On September 2, 2010, the State Department released a report to Congress indicating that Mexico was indeed fulfilling human rights criteria, and would in turn receive approximately $36 million conditioned Merida Initiative funds. Releasing these funds would send the wrong message to Mexico — that the United States condones the grave human rights violations committed in Mexico, including torture, rape, killings, and enforced disappearances.

Mexico has already received roughly $1.5 billion dollars in security assistance, with 15% of select funds tied to Mexico meeting four core human rights conditions:

  1. Ensuring that civilian prosecutors and judicial authorities are  investigating and prosecuting members of the federal police and military forces who have been credibly alleged to have violated human rights.
  2. Enforcing the prohibition on the use of testimony obtained through torture.
  3. Improving the transparency and accountability of federal police forces and work with state and municipal authorities to improve the transparency and accountability of state and municipal police forces.
  4. Conducting regular consultations with Mexican human rights organizations and civil society on recommendations for the implementation of the Merida Initiative.

While the State Department has withheld $26 million in Merida Initiative funding from the FY10 Supplemental pending the passage of two items in the Mexican Congress: legislation that would enhance the authority of the Mexican National Human Rights Commission (CNDH) and Military Justice Code reforms.  Still, the core human rights criteria—mandated by the US Congress, have not been met, and therefore, the additional $36 million should also be withheld.

Human rights violations committed by Mexican security forces are not only deplorable in their own right, but also significantly undermine the effectiveness of Mexico’s public security efforts. When allocating funds, Congress, in consultation with the State Department, should not forget about human rights and should withhold human rights pegged funds from Mexico.  It’s a “shared responsibility” therefore the US and Mexico should work together, to ensure that human rights requirements are met, not just half-heartedly to release money before it expires, but to really ensure that the human rights situation in Mexico is truly better….for the Mexican people.

Aaron Barnard-Luce contributed to this post.

Still a State of Unconstitutional Affairs in Colombia?

Short answer, yes. In 2004, the Colombia Constitutional Court declared a state of unconstitutional affairs and ordered the Colombian government to address the rights and needs of the displaced population. The Colombia government has yet to implement these orders, and Colombia’s displacement crisis continues. There is an important resolution, introduced by Representative Hank Johnson (D-GA), going around the US House of Representatives that, if passed, would send a strong message of support for the work of the Colombia Constitutional Court.

House Resolution 1224, currently in the US House of Representatives, would bring the population of internally displaced peoples (IDPs) in Colombia one step further towards ensuring that their human rights are upheld.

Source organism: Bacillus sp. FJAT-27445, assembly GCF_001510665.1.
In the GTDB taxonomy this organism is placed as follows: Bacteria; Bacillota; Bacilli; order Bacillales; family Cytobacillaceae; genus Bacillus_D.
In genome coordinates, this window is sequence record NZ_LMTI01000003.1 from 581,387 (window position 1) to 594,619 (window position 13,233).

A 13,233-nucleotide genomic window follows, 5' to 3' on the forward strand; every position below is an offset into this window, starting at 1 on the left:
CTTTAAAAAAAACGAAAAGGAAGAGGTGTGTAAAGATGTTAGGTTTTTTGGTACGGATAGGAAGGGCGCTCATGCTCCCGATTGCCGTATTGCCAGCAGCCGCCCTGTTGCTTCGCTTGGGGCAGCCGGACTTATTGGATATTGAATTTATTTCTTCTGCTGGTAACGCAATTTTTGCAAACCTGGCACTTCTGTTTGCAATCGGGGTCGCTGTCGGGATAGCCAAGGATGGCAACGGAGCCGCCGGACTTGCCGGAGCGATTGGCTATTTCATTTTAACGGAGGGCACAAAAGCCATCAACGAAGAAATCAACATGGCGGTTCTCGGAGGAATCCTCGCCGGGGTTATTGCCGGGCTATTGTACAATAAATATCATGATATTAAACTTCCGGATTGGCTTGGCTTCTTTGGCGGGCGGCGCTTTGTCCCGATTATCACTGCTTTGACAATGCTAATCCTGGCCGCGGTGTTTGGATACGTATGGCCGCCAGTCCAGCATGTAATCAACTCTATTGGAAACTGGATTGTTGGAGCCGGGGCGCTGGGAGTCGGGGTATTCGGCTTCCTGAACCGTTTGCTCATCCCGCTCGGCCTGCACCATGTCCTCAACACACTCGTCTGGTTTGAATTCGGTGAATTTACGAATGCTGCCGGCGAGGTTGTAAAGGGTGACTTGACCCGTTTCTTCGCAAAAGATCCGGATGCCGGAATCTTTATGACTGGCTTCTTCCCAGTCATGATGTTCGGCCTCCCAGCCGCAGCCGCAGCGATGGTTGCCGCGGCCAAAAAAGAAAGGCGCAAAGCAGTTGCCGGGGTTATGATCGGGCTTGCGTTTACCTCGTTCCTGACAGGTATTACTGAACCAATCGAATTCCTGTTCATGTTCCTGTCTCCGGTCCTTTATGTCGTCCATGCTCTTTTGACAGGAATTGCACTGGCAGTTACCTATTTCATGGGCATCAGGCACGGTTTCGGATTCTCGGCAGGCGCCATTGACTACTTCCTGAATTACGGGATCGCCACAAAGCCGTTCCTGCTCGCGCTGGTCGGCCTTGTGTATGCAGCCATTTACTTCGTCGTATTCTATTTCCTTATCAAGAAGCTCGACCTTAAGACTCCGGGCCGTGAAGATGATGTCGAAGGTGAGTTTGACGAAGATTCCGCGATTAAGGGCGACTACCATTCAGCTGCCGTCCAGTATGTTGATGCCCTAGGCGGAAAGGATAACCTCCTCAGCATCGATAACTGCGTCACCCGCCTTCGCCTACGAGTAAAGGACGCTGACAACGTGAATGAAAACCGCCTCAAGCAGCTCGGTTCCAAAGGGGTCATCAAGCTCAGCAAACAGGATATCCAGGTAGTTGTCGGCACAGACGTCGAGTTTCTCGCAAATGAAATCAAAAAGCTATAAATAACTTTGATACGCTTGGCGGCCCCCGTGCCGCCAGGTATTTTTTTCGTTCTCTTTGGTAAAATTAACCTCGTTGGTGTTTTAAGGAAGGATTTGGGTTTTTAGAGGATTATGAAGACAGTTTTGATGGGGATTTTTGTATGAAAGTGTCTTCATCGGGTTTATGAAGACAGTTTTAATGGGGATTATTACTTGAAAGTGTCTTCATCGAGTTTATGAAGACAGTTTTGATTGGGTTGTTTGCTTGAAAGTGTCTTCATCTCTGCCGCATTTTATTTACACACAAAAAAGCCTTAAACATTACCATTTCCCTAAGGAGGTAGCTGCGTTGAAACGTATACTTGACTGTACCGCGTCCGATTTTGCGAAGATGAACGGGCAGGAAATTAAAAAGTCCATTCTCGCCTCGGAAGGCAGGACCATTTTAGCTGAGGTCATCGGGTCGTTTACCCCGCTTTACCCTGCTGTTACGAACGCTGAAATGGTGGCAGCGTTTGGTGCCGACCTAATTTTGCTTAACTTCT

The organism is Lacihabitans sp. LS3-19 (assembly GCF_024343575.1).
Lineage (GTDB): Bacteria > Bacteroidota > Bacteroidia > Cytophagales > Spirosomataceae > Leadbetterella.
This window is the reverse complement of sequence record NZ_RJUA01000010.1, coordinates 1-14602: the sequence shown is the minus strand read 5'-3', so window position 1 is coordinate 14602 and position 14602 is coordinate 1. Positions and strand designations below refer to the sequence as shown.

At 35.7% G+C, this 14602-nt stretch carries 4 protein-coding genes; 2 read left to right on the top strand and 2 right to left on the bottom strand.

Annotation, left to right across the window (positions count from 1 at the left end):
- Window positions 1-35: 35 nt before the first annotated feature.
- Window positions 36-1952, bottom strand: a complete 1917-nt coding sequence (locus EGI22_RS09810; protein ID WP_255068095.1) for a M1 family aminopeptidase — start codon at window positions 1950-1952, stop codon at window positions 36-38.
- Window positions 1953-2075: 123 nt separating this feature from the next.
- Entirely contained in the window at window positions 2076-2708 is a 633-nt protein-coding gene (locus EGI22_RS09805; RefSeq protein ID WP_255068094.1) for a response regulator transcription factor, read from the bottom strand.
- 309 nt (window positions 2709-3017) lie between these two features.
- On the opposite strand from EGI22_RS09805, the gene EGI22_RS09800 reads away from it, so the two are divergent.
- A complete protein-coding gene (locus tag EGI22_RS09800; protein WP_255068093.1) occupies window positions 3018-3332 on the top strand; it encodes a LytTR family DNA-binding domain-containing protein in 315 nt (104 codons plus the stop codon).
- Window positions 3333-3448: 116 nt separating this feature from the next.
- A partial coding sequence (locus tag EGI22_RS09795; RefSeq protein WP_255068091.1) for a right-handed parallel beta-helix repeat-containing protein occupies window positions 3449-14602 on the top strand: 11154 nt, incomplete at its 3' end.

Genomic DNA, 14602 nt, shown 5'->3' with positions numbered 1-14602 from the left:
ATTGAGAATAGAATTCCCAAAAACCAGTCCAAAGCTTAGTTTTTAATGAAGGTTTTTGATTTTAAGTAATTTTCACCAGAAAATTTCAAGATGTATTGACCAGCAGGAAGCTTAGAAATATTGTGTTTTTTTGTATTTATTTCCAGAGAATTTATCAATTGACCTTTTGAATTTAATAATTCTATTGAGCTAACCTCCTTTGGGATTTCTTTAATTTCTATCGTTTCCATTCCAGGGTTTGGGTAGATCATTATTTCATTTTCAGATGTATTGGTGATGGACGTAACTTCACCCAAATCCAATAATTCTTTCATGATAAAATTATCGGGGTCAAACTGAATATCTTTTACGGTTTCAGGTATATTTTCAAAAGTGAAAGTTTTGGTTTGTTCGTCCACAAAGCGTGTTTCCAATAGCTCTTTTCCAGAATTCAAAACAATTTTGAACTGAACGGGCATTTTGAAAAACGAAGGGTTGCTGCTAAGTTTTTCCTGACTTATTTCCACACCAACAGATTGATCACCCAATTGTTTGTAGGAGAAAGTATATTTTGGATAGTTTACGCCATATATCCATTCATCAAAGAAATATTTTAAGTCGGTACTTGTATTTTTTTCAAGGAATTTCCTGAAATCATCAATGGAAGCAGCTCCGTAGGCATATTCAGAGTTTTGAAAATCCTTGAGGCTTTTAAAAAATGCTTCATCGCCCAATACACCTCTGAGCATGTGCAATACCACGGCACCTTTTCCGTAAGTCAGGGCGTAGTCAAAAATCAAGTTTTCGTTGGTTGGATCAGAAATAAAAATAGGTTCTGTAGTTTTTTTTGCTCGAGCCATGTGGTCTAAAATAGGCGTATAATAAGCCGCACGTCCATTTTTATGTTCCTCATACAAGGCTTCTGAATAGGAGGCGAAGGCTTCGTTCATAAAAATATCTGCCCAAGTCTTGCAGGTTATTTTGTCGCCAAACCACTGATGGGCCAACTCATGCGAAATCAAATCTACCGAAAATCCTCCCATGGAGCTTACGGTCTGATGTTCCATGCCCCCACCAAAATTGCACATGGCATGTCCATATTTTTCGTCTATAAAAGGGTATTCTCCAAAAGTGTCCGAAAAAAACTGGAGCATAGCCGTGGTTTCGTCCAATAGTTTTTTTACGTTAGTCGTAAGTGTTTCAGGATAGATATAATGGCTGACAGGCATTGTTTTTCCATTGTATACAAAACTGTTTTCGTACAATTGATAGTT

The incidence of displacement in Colombia is not something to be overlooked – it is one of the highest in the world. Between 3 and 4 million people have been forced to flee their homes and seek refuge elsewhere in the country; a further 500,000 are believed to have fled to neighboring countries.  Even worse, is that a disproportionate number of these internally displaced are indigenous peoples, afro-descendants and campesino communities. Displacement has forced these rural dwellers to migrate to large urban areas and it has drastically increased the number of people living in city slums.

In 2004, the Colombian Constitutional Court issued two declarations calling for the Colombian government to protect IDPs and their human rights (see pages 9-18). Unfortunately, the government of Colombia has yet to implement these recommended public policies and IDPs in Colombia continue to suffer. More people are continuously forced from their land, more people are discriminated against, and more poverty exists.

37 Representatives have signed onto this resolution, but more support is needed! Contact your local Representative to bring the millions of internally displaced Colombians one step closer to justice.

Kristin Keohan contributed to this post

New technology demonstrates extreme lack of progress in Gulf Coast reconstruction

Technology has been a driving force as of late, to document a variety of things related to human rights from political violence in Kenya, to the oil spill in the Gulf Coast.

On August 29, 2005, Hurricane Katrina, one of the strongest hurricanes to ever hit the United States, caused flooding and widespread damage to the Gulf Coast. More than 1,800 people from Louisiana, Mississippi and Alabama died in the storm. Approximately 1,000,000 people were displaced from the Gulf Coast region.

Nearly five years later, in New Orleans and throughout the Gulf Coast, there is a continued lack of access to housing and health care, and issues related to the criminal justice system persist. Amnesty International is committed to raising awareness about the slow progress in housing recovery, as well as the demolition of public housing, and the problems of blight and homelessness in the city of New Orleans. Recent estimates of homelessness in New Orleans have ranged from nearly 10,000 individuals and families to 12,000. If so many are still homeless, where are houses being rebuilt, and who can actually afford them?

Now, thanks to technology, you can track the progress of Gulf Coast reconstruction with the Google Earth layer created by Amnesty International’s Science for Human Rights (SHR) Program. These geo-referenced photos highlight the extent of the destruction and the lack of progress in rebuilding in the lower Ninth Ward in New Orleans, Louisiana. You can download the kml file of the lower Ninth Ward and use geo-visualization software, such as Google Earth, to see for yourself the full extent of the damage and the amount of work that remains to be done.